It is estimated that 70% of all coal plants built globally have been at least partially financed by the Chinese. If carried forward, the announcement could reduce 200 million tons of CO₂ emissions annually, but, on the other hand, generate a loss of US$ 50 billion (R$ 264 billion) with the cancellation of more than 40 projects already in progress.
The United States plans to create a task force and hire 20 to 30 State Department personnel dedicated solely to monitoring China. The news was published by Foreign Policy magazine, which revealed the intention of the American diplomacy to also increase the number of officers dedicated to the subject in several embassies. They would be tasked with observing how Beijing relates to other countries.
According to the publication, the initiative, which earned the nickname “China House”, will guide diplomatic cooperation and military relations between the two nations. Initially, the State Department hopes to select officials already working on China-related issues at other government agencies. The idea, however, is not unanimous internally.
A similar initiative was spawned in the Trump administration in 2019. At the time, former State Department envoy for East Asia Susan Thornton said that deploying officials to report on Chinese multilateral ties in various parts of the world would give rise to “all kind of exaggeration and distortions about Chinese activities.” She left office, but negotiations continued, and the CIA itself began to structure a specific team to deal with Chinese espionage.
keep an eye
The week in China was marked by the celebration of the Mid-Autumn Festival, an important date on the national tourism industry calendar. Data revealed by the CTip platform, the Chinese version of Trip.com, show that the displacements were positive, although the pandemic continues to impact people’s leisure decisions. According to the portal, hotel reservations grew 20% compared to 2019, and car rentals, 77%. Even so, 56% of all trips took place close to tourists’ homes, an indication of the population’s caution with new outbreaks of Covid plaguing specific parts of the country.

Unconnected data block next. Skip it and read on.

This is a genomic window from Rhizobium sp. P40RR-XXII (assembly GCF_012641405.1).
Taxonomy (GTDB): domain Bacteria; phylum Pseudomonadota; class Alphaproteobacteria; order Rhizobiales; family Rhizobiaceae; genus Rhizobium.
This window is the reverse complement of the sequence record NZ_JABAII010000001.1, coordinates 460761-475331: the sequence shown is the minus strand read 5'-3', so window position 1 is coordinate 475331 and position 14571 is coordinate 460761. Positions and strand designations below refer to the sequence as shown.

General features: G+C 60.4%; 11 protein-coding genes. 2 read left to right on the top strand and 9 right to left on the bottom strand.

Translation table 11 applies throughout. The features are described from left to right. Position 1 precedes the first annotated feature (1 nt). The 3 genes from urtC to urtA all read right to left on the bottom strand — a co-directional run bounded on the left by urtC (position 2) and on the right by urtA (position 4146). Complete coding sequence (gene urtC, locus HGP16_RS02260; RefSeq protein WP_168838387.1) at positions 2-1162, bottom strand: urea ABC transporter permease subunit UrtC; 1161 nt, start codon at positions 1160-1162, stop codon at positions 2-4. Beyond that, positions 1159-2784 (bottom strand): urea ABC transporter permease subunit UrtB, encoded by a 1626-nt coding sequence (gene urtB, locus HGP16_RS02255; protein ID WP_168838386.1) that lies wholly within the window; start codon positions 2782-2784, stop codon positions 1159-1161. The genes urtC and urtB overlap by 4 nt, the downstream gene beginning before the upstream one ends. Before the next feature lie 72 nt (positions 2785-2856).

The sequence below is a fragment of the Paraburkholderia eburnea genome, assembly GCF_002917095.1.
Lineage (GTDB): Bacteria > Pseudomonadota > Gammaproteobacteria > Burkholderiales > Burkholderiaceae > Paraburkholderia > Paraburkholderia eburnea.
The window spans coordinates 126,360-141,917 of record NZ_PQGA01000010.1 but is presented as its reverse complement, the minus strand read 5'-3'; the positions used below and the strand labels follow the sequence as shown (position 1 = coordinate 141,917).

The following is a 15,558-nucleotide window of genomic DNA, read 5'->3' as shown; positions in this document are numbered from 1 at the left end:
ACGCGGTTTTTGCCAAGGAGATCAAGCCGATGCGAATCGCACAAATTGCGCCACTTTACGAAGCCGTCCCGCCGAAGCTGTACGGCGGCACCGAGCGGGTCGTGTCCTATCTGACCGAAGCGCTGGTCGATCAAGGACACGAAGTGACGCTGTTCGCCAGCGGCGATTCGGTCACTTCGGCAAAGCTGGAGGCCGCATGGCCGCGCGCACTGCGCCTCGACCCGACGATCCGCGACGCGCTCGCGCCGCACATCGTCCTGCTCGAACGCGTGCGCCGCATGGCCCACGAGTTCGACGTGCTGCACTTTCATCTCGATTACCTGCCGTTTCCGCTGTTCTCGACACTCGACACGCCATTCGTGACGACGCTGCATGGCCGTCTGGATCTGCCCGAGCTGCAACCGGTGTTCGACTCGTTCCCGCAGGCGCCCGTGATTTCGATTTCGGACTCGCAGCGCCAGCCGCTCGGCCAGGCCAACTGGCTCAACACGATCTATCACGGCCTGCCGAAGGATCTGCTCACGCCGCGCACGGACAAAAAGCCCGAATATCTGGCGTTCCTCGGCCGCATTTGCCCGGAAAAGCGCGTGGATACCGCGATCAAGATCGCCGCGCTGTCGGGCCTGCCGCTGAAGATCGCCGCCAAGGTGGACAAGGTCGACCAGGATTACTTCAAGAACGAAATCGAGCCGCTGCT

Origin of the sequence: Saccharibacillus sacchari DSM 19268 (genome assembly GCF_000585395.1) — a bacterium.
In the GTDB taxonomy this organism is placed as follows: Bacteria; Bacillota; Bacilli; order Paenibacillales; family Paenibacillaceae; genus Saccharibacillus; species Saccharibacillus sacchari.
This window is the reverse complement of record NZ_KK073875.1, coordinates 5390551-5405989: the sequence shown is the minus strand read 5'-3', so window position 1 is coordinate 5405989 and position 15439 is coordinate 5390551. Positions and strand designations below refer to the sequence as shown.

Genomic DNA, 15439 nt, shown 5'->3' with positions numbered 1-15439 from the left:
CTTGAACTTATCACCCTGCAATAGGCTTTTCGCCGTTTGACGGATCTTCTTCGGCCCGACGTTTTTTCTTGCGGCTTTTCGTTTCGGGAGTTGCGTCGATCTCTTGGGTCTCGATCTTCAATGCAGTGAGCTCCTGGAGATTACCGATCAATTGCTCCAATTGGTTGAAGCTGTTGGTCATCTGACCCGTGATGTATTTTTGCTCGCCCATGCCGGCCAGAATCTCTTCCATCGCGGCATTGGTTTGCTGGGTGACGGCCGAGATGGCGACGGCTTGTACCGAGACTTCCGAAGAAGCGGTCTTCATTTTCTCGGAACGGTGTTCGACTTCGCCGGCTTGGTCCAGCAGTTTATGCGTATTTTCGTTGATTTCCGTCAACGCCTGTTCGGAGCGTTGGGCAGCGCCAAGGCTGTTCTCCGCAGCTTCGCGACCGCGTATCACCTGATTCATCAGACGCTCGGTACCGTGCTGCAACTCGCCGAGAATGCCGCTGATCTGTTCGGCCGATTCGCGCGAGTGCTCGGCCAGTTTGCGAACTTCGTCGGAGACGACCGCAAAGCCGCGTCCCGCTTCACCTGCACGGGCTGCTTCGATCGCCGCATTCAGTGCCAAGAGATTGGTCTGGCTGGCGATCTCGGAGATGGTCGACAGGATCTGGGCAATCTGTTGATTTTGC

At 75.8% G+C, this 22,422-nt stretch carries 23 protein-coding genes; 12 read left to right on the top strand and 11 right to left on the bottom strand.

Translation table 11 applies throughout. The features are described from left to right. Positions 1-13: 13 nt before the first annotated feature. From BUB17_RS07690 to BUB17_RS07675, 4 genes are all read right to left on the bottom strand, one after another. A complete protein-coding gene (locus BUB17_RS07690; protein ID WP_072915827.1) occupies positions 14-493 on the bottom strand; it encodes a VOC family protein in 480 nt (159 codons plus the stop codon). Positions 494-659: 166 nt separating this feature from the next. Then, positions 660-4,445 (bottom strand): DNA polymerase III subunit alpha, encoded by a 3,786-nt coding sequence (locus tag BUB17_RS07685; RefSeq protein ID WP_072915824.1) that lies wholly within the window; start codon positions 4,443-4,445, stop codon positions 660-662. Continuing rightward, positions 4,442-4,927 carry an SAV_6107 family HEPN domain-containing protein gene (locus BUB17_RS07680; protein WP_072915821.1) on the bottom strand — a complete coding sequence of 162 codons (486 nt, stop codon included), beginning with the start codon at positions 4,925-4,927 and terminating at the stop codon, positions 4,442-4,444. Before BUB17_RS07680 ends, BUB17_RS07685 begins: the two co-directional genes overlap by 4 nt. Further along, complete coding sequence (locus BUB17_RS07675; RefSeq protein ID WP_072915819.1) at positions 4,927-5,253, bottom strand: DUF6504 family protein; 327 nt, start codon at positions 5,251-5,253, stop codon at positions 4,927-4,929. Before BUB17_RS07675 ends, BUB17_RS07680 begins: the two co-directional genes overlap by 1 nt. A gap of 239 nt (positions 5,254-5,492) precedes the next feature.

Why it matters: When projecting what the post-pandemic world should be like, many companies in the tourism sector look to China. Perhaps the comparison is not so useful, considering that the country remains closed and with a zero tolerance policy for Covid cases, while the rest of the world is moving towards a more flexible approach. However, the sign that people remain fearful of displacement even when the pandemic is virtually no longer an issue shows how difficult it will be to negotiate tourism’s return to pre-Covid standards.
to go deep
- China prides itself on having non-intervention as a basic principle of its diplomacy. In this article for Foreign Affairs, Wilson Center researcher Charles Edel and former US National Intelligence Council official David O. Shullman challenge this stance and argue that China may be, directly or indirectly, financing the rise of regimes. less democratic and the breakdown of institutions. (porous paywall)
- New regulations, cancellation of IPOs, imprisoned celebrities, control of video game use… The news coming out of China this year indicates a resurgence in several areas of daily life in the country. In this article, the Wall Street Journal argues that this may all reflect an attempt by Xi Jinping to restore the nation’s fundamental socialist values and create an entirely new alternative to Western capitalism. (free, in english)
- Chinese fast fashion giant Shein is a worldwide phenomenon, selling exclusive pieces at prices much lower than those practiced by renowned brands. But all this comes at a cost: the Sixth Tone reports the appalling working conditions of the couturiers who produce these clothes, subject to minimal commissions, long hours and unhealthy work spaces. (free, in english)
- In celebration of the 72nd anniversary of the founding of the People’s Republic of China, the Chinese embassy in Brazil will hold an online event with performances from the Beijing Dance Academy and the Ballet Paraisópolis. This year’s theme is “Corações Juntos, Pertos Unidos”, and the performance can be followed live this Saturday (25), at 11:00 am, on YouTube. (free, in portuguese)